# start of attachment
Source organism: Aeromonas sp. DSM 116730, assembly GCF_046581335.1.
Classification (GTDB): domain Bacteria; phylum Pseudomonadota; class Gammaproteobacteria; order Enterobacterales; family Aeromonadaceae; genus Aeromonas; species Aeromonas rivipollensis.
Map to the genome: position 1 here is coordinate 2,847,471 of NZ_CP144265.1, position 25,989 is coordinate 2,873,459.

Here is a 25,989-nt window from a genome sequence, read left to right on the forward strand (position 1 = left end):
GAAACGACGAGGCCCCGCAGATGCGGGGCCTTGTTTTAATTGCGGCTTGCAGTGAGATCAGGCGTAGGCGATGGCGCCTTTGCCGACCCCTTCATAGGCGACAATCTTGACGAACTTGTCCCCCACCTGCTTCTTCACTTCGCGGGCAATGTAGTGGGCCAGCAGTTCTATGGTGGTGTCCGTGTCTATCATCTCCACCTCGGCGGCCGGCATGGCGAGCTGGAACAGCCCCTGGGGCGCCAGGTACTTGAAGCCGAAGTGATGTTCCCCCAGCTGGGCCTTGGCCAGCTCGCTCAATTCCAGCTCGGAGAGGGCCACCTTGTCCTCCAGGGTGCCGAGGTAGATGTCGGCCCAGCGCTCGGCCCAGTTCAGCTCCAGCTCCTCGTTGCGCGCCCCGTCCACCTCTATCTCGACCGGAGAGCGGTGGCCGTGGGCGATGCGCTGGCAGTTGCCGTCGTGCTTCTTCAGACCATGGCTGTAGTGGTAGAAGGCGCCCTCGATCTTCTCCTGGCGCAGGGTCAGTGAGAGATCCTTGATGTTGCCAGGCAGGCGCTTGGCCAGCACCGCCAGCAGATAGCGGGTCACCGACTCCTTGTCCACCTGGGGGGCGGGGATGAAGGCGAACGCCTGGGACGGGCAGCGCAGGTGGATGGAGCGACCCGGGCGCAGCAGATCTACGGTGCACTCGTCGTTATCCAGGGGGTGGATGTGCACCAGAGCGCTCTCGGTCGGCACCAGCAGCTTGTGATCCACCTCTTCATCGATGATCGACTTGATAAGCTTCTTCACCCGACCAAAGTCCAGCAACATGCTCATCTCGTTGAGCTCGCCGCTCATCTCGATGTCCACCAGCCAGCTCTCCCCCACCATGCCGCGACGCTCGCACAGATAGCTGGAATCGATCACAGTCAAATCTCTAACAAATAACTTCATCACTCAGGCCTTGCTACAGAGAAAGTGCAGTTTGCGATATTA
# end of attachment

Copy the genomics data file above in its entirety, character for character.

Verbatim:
Source organism: Aeromonas sp. DSM 116730, assembly GCF_046581335.1.
Classification (GTDB): domain Bacteria; phylum Pseudomonadota; class Gammaproteobacteria; order Enterobacterales; family Aeromonadaceae; genus Aeromonas; species Aeromonas rivipollensis.
Map to the genome: position 1 here is coordinate 2,847,471 of NZ_CP144265.1, position 25,989 is coordinate 2,873,459.

Here is a 25,989-nt window from a genome sequence, read left to right on the forward strand (position 1 = left end):
GAAACGACGAGGCCCCGCAGATGCGGGGCCTTGTTTTAATTGCGGCTTGCAGTGAGATCAGGCGTAGGCGATGGCGCCTTTGCCGACCCCTTCATAGGCGACAATCTTGACGAACTTGTCCCCCACCTGCTTCTTCACTTCGCGGGCAATGTAGTGGGCCAGCAGTTCTATGGTGGTGTCCGTGTCTATCATCTCCACCTCGGCGGCCGGCATGGCGAGCTGGAACAGCCCCTGGGGCGCCAGGTACTTGAAGCCGAAGTGATGTTCCCCCAGCTGGGCCTTGGCCAGCTCGCTCAATTCCAGCTCGGAGAGGGCCACCTTGTCCTCCAGGGTGCCGAGGTAGATGTCGGCCCAGCGCTCGGCCCAGTTCAGCTCCAGCTCCTCGTTGCGCGCCCCGTCCACCTCTATCTCGACCGGAGAGCGGTGGCCGTGGGCGATGCGCTGGCAGTTGCCGTCGTGCTTCTTCAGACCATGGCTGTAGTGGTAGAAGGCGCCCTCGATCTTCTCCTGGCGCAGGGTCAGTGAGAGATCCTTGATGTTGCCAGGCAGGCGCTTGGCCAGCACCGCCAGCAGATAGCGGGTCACCGACTCCTTGTCCACCTGGGGGGCGGGGATGAAGGCGAACGCCTGGGACGGGCAGCGCAGGTGGATGGAGCGACCCGGGCGCAGCAGATCTACGGTGCACTCGTCGTTATCCAGGGGGTGGATGTGCACCAGAGCGCTCTCGGTCGGCACCAGCAGCTTGTGATCCACCTCTTCATCGATGATCGACTTGATAAGCTTCTTCACCCGACCAAAGTCCAGCAACATGCTCATCTCGTTGAGCTCGCCGCTCATCTCGATGTCCACCAGCCAGCTCTCCCCCACCATGCCGCGACGCTCGCACAGATAGCTGGAATCGATCACAGTCAAATCTCTAACAAATAACTTCATCACTCAGGCCTTGCTACAGAGAAAGTGCAGTTTGCGATATTA